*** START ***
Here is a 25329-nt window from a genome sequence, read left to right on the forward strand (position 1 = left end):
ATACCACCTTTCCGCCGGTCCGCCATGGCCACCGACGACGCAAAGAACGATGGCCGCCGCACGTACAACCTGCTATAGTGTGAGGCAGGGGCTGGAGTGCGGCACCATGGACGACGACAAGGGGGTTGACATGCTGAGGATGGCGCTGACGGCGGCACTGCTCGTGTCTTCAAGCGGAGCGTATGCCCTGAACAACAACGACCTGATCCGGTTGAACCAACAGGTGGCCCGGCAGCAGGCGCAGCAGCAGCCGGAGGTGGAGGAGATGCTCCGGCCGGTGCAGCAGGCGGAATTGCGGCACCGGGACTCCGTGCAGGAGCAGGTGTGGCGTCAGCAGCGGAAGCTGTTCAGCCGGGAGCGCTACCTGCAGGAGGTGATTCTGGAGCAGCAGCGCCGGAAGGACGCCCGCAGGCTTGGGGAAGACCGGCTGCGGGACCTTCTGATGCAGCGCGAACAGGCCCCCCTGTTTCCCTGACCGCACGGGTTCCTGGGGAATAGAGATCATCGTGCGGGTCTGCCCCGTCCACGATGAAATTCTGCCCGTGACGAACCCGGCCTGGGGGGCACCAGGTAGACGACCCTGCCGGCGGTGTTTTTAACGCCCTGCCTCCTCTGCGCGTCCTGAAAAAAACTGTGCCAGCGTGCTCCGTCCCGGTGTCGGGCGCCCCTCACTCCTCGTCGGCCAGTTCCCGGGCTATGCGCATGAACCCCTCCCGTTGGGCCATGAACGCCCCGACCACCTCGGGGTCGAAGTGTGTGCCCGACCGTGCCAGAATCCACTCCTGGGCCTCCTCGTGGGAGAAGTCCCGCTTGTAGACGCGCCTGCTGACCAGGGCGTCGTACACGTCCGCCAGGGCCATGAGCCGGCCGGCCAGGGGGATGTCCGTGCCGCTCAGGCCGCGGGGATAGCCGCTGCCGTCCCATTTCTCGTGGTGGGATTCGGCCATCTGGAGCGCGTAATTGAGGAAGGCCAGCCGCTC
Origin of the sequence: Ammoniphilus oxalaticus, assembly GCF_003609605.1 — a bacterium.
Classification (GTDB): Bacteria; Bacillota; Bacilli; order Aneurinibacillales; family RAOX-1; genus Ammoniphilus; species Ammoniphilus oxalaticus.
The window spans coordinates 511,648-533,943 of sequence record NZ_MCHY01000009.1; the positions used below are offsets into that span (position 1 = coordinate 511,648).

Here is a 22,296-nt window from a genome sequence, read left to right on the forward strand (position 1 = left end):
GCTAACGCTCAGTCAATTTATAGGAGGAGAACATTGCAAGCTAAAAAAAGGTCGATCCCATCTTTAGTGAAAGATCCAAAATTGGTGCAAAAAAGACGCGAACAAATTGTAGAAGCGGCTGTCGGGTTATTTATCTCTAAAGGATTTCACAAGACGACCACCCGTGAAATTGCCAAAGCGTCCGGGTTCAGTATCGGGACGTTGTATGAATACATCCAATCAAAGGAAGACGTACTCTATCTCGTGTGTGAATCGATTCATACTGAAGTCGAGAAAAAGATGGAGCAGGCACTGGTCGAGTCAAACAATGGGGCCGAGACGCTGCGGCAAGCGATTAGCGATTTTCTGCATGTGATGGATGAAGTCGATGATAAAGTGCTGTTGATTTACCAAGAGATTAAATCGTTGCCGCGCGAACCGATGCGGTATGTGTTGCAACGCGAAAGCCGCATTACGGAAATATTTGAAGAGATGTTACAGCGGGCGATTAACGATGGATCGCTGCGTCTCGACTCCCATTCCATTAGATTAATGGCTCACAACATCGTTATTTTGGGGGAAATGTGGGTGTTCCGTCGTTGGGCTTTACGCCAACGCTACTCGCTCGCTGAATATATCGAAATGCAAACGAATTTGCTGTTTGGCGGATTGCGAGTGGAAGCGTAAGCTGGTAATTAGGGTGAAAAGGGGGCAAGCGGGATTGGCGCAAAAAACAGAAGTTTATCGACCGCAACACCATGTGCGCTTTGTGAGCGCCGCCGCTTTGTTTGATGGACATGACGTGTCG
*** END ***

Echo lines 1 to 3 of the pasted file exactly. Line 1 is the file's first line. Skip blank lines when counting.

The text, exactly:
Here is a 25329-nt window from a genome sequence, read left to right on the forward strand (position 1 = left end):
ATACCACCTTTCCGCCGGTCCGCCATGGCCACCGACGACGCAAAGAACGATGGCCGCCGCACGTACAACCTGCTATAGTGTGAGGCAGGGGCTGGAGTGCGGCACCATGGACGACGACAAGGGGGTTGACATGCTGAGGATGGCGCTGACGGCGGCACTGCTCGTGTCTTCAAGCGGAGCGTATGCCCTGAACAACAACGACCTGATCCGGTTGAACCAACAGGTGGCCCGGCAGCAGGCGCAGCAGCAGCCGGAGGTGGAGGAGATGCTCCGGCCGGTGCAGCAGGCGGAATTGCGGCACCGGGACTCCGTGCAGGAGCAGGTGTGGCGTCAGCAGCGGAAGCTGTTCAGCCGGGAGCGCTACCTGCAGGAGGTGATTCTGGAGCAGCAGCGCCGGAAGGACGCCCGCAGGCTTGGGGAAGACCGGCTGCGGGACCTTCTGATGCAGCGCGAACAGGCCCCCCTGTTTCCCTGACCGCACGGGTTCCTGGGGAATAGAGATCATCGTGCGGGTCTGCCCCGTCCACGATGAAATTCTGCCCGTGACGAACCCGGCCTGGGGGGCACCAGGTAGACGACCCTGCCGGCGGTGTTTTTAACGCCCTGCCTCCTCTGCGCGTCCTGAAAAAAACTGTGCCAGCGTGCTCCGTCCCGGTGTCGGGCGCCCCTCACTCCTCGTCGGCCAGTTCCCGGGCTATGCGCATGAACCCCTCCCGTTGGGCCATGAACGCCCCGACCACCTCGGGGTCGAAGTGTGTGCCCGACCGTGCCAGAATCCACTCCTGGGCCTCCTCGTGGGAGAAGTCCCGCTTGTAGACGCGCCTGCTGACCAGGGCGTCGTACACGTCCGCCAGGGCCATGAGCCGGCCGGCCAGGGGGATGTCCGTGCCGCTCAGGCCGCGGGGATAGCCGCTGCCGTCCCATTTCTCGTGGTGGGATTCGGCCATCTGGAGCGCGTAATTGAGGAAGGCCAGCCGCTC
Origin of the sequence: Ammoniphilus oxalaticus, assembly GCF_003609605.1 — a bacterium.